Wednesday, February 18, 2015

Learning Technology and the Global Wealth Gap

I am a regular reader of The Verge. It's a great site that mixes tech with everything from politics to entrepreneurship, all with a healthy dose of pop culture references and lingo. This month Bill Gates is there guest editor, and I was very intrigued by an article on MOOCs and the developing world, written by Adi Robertson.

Then, just by chance, I was reviewing my RSS feed of Donald Clark's Plan B blog, and noticed this gem of his from a few weeks back. I had somehow missed it previously, but with today's unfortunate news that another terror attack on free speech had taken place in Denmark, when I saw Donald's post about Boko Haram, I had to read it. He is very often a contrarian to accepted practices and theories, and I appreciate his regular checks against the winds of the industry. I encourage anyone to read both articles.

Donald lays out a sobering picture of the where, when, why, and how of education in parts of Africa. As I reflected on the MOOC story, there were so many confirmations of the key thrust of Donald's point: “Africa, above all, has a form of schooling that is deeply colonial, defined by the academic systems in Britain and France.” He later lays out how and why this system fails youth across the African continent, and how such a grotesque machination in Boko Haram can be seeing brutal success in spreading its backward, violent, and dictatorial ends. Donald points out that there is no local face on education in places like Nigeria.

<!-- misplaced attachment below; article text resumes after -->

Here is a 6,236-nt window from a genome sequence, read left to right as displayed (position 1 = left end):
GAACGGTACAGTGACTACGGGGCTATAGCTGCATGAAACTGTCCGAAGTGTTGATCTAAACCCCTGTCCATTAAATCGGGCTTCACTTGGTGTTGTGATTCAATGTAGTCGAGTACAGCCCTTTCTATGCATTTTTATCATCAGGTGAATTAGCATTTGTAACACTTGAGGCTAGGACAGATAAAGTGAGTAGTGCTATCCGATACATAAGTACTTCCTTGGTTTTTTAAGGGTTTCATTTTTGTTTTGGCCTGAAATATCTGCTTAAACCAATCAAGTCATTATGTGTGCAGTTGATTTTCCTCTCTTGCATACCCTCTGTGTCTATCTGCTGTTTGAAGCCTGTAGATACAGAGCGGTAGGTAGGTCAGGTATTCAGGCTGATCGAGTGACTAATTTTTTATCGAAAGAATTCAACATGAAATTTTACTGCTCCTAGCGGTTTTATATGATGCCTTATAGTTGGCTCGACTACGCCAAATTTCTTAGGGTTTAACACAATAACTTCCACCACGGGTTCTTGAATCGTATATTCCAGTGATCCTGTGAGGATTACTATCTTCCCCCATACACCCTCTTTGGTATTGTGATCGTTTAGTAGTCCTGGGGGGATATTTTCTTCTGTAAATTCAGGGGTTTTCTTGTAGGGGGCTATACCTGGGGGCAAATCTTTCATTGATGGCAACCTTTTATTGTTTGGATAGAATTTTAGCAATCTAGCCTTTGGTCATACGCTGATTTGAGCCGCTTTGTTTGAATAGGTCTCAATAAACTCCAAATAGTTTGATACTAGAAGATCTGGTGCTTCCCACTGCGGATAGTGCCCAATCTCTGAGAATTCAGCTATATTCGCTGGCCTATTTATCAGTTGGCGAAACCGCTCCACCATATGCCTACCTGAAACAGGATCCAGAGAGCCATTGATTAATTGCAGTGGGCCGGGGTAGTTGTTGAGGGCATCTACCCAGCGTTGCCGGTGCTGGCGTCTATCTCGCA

Referring back to Adi's article, a local face and spin on education appears to be reflected as a consistent theme in other places in the developing world, as well. In fact, both articles arrive at many of the same points, including the fact that even the latest learning technology will not solve the education problem.

So the question I have in light of the Gates-edited article is, if technology isn't the solution, and MOOCs are typically used most by the already-educated, what is the plan underlying the international efforts to expand education, not just for youth, but for all age groups? There are clear indications that there are a few who have devised ways to connect with education via mobile phones, but these opportunities are individualized and have a complex situational context.

The seemingly clear solution to getting any new effort off the ground is a multi-dimensional matter of money, infrastructure, properly trained local teachers, and local government and community support. In other words, the answer to the question involves lots of questions about how to handle everything that would enable education in the first place.

That is clearly no small thing to solve. More on the subject:

AEO: Education & Skills Mismatch
WSJ: Why Foreign Aid Is Hurting Africa

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